Democracy, with all its enormous benefits and unsettling drawbacks, was born in Greece. The least worst of government systems, as Winston Churchill categorised it, democracy has been the foundation of stable, peaceful, independent and economically-thriving nations.
In some cases, though, the power of the ballot box can push leaders into dog-whistle decisions: electorally popular but usually wilfully short-sighted and potentially damaging. Turkeys don’t vote for Christmas. Financially struggling voters don’t vote for politicians who promise more austerity, more cuts, on-going penury.
Greece, in recent months, has exemplified the best and worst of democracy. Fed up with bleak austerity measures, in January this year Greeks turfed their government, and, with it, the prospect of yet more of the cuts and reforms thought necessary to haul the benighted nation out of the red.
The election winners, leftists led by Alexis Tsipras, were hailed by many as saviours – the leaders who would roll back the hardline economic policies that have up-ended many Greek lives.
Yet everyone agrees, including Tsipras and his ministers, that some measure of austerity is needed. Greece owes a staggering amount to international creditors, including the “troika” – the International Monetary Fund, the European Commission and the European Central Bank. These creditors want their money back and they demand the Greek government agree to a stringent repayment plan for money owed. Greece has to haul itself out of a quagmire brought on by long-term overspending and rampant tax evasion, and Greek debts have to be paid.
Creditors want more cuts to public sector jobs and more reform to the unwieldy and unsustainable pension system, a widespread increase to the once comparatively low age of retirement (an increase which has been promised in the past) and the blanket elimination of any remaining of the bizarre benefits that once riddled the Greek welfare system.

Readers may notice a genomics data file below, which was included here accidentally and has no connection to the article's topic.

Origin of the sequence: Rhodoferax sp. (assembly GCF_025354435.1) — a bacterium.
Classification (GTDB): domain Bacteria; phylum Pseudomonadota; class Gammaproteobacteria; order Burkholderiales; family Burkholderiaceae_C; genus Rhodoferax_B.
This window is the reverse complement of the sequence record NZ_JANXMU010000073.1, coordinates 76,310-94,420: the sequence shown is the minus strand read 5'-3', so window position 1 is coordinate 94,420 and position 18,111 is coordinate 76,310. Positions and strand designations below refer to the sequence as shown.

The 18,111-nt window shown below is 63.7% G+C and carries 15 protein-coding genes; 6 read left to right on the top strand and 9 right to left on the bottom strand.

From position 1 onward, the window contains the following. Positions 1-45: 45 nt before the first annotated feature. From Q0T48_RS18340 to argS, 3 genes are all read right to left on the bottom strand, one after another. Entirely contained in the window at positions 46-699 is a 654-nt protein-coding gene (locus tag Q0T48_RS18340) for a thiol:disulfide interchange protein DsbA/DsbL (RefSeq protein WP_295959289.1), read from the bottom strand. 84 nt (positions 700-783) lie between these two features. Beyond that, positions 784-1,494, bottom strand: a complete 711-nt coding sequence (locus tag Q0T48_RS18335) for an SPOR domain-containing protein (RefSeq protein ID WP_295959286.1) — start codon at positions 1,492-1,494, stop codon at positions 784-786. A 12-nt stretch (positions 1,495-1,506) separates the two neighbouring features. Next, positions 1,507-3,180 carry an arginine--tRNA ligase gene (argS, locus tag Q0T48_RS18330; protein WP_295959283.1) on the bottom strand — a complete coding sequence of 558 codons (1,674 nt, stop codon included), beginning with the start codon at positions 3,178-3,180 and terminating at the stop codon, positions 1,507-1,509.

This is not what Greeks voted for and the Tsipras government is dragging its feet on implementing yet more cuts. Ordinary Greeks are already struggling with the existing swingeing austerity measures. More, and more severe, cuts would be most unwelcome, and, in some cases, positively dangerous to Greeks who are doing without expensive medicines and healthcare, and sometimes – according to reports – without enough food.
Tsipras and his colleagues, including the nation’s Australian-Greek dual national finance minister, the implacable Yanis Varoufakis, are so far refusing to buckle to all creditors’ demands, and European leaders have been just as immovable. Barring a last-minute deal, Greece will likely default on a scheduled loan repayment due by the end of the month, paving the way for the benighted nation getting booted out of the eurozone.
The prospect of Greece returning to the drachma and economic isolation outside eurozone borders has focused the minds of everyone involved. Most observers agree Greece that would do better to stick with the EU, no matter the anguish of the necessary austerity. But the prospect of Greece getting pushed out of the euro, and possibly and eventually leaving the EU entirely, is taking on an alarming reality.
It would probably make economic sense for creditors to give Greece a slightly better deal, rather than wave goodbye. But the creditors are reluctant: appalled at the idea that well-run economies should have to pay for feckless Greek overspending. Perhaps more importantly, European leaders don’t want to be seen caving in to blackmail.
Yet a Greek exit from the euro would be a terrible blow to European harmony, and set a nasty precedent for other debt-laden nations in Europe.
For all its problems, and its characterisation as a busy-body, fussy, red-tape obsessed, time-waster, on the widest view the European Union has helped European nations keep the peace and work together. The Union has pushed the importance of human rights and due legal process, and nations that want to join the EU – and many do – must agree to these principles. The EU, as a bloc, has far more economic and political heft than individual European nations, and it can exert pressure to win benefits for all members.
Both Greece and the creditors will have to push a bit and wiggle a bit to get the deal done. It’s in everyone’s interests to make it work. A bit of give is needed to avoid the historic first rupture of the noble plan of European unity.